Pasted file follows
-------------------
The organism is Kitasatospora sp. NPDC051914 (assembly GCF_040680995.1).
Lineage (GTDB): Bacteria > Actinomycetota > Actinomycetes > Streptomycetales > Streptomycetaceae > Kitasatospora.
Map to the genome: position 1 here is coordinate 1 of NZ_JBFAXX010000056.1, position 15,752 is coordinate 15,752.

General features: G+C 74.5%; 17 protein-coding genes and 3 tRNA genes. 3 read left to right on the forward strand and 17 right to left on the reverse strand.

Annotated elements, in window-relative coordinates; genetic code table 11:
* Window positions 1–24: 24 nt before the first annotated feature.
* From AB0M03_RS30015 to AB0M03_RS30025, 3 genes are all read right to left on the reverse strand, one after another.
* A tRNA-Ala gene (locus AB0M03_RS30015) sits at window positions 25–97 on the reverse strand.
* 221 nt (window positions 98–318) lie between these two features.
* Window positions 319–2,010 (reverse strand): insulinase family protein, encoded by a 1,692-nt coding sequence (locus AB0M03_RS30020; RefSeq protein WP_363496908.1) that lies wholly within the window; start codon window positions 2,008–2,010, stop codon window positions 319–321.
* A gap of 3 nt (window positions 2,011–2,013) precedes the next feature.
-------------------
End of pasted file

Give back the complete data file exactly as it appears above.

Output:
The organism is Kitasatospora sp. NPDC051914 (assembly GCF_040680995.1).
Lineage (GTDB): Bacteria > Actinomycetota > Actinomycetes > Streptomycetales > Streptomycetaceae > Kitasatospora.
Map to the genome: position 1 here is coordinate 1 of NZ_JBFAXX010000056.1, position 15,752 is coordinate 15,752.

General features: G+C 74.5%; 17 protein-coding genes and 3 tRNA genes. 3 read left to right on the forward strand and 17 right to left on the reverse strand.

Annotated elements, in window-relative coordinates; genetic code table 11:
* Window positions 1–24: 24 nt before the first annotated feature.
* From AB0M03_RS30015 to AB0M03_RS30025, 3 genes are all read right to left on the reverse strand, one after another.
* A tRNA-Ala gene (locus AB0M03_RS30015) sits at window positions 25–97 on the reverse strand.
* 221 nt (window positions 98–318) lie between these two features.
* Window positions 319–2,010 (reverse strand): insulinase family protein, encoded by a 1,692-nt coding sequence (locus AB0M03_RS30020; RefSeq protein WP_363496908.1) that lies wholly within the window; start codon window positions 2,008–2,010, stop codon window positions 319–321.
* A gap of 3 nt (window positions 2,011–2,013) precedes the next feature.